• Evernote. There are a lot of ways that Evernote can be used for language study and I’m exploring which ones work best for me. Right now I’m using it as a way for me to keep track of new things I’ve learned.
    • I hear something in Rosetta Stone or Coffee Break French or another source. I add it to my Noun or Adjective or other appropriate page. I also have a note for the various questions that can be asked because that seems like a good way in to synthesizing the language.
    • Skitch to capture screen shots of concepts that I’m having issues with and paste them to the appropriate note.
    • Copy links to pages or articles on French or on learning French
    • Have shared a language notebook with my sweetie. We can share insights into what we’re learning and practice our writing skills by “passing notes” about our study.
  • Websites. In many ways, beats paper, but it means when I sit down to study, I have three programs and a handful of websites open at the same time.
    • for French English dictionary
    • Great way to look up French verbs and get the conjugation. They do have an app and installed version, but those cost money. The app may prove worthwhile, not sure about the Windows version.
    • I get what Rosetta Stone is trying to do with the whole “immersion” thing, but sometimes I need to get a sense of certainty that I’ve figured out what they are trying to say/ask me. This becomes even more important as I move towards different tenses of verbs. Not that Google is 100% but a second opinion is useful.
  • RFI Also an app, also audio files. Mostly, so far, I’m using the L’affaire du coffret serial podcast. But they also have a whole bunch of other things, including another serial, the news in simplified French, and other written and listening sources. I have plans on getting to all of these.
  • StudyBlue App and website. I went to this because it can link to Evernote, but so far I haven’t seen a good use for that. Since I was using tables for my word lists, StudyBlue wasn’t able to take those lists and make into flashcards, which is what I really wanted. So I take the word lists from Evernote, paste into Excel and create a file, then upload that file into StudyBlue to become flashcards. I’ve found the flashcards to be really useful even if the process of creating them is cumbersome. I know Rosetta Stone to boast that there’s “no memorization” but that’s bull. Also shit. Call it what you will, but a knowing has to happen. For me, it takes some work to know the French word for something, the French way of asking that question or how to answer that question in French. I need the exercise of something like a flashcard to help me remember the things that are so different from my experience, such as masculine and feminine nouns, ways of asking questions, etc. And it’s a great way to while away some of the more boring meetings I have to attend.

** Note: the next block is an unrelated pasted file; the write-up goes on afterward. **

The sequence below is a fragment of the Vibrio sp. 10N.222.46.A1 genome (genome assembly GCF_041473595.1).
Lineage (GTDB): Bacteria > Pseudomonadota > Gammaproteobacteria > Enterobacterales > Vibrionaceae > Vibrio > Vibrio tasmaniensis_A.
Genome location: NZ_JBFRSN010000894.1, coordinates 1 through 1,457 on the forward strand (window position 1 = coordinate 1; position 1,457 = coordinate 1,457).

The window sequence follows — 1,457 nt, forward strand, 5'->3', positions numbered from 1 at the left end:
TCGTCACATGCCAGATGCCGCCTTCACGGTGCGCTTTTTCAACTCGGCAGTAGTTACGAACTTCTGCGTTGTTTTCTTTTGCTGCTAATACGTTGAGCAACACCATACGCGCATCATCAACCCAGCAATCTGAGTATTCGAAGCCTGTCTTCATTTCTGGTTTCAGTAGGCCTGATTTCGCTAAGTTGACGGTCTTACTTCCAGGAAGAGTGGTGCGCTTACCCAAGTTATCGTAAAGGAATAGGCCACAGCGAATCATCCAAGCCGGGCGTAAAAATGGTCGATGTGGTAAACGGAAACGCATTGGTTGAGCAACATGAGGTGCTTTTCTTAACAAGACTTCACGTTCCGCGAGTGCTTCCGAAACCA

• Books. I have the usual 501 French Verbs and a French English dictionary, some picture books, etc. But also, since one reason I’m wanting to learn the language is to be able to do research in France, I also have history and guide books. These are in English, but they are keeping me focused on the country and that has actually helped.
  • Films. this is yet to be tried, but have gotten some good ideas on how to use French language films to help learn the language. Will report back on that when the time comes.
  • French language meet up group. Haven’t gone there yet. But once I’m past the “Je m’appelle David” level of conversation, I’d like to go and hear others speak and try to speak to others.
  • Duo lingo. Started using it last time and should get into if again. I really need help with spelling. 
Of course, this is all so much different from the first time where it was Rosetta Stone, my sweetie, and some picture books that we read together. I realized after my most recent experience that I need to A) touch French everyday so that I keep it active in my mind and B) I need a range of options that will provide a range of learning approaches. So now I have written (flashcards, RFI websites, my own notes), aural (podcasts, serials, newscasts), visual (Rosetta Stone, program and games, film).
As much as I update anything on this blog, I’ll update my experience of learning French. Fifth time’s the charm?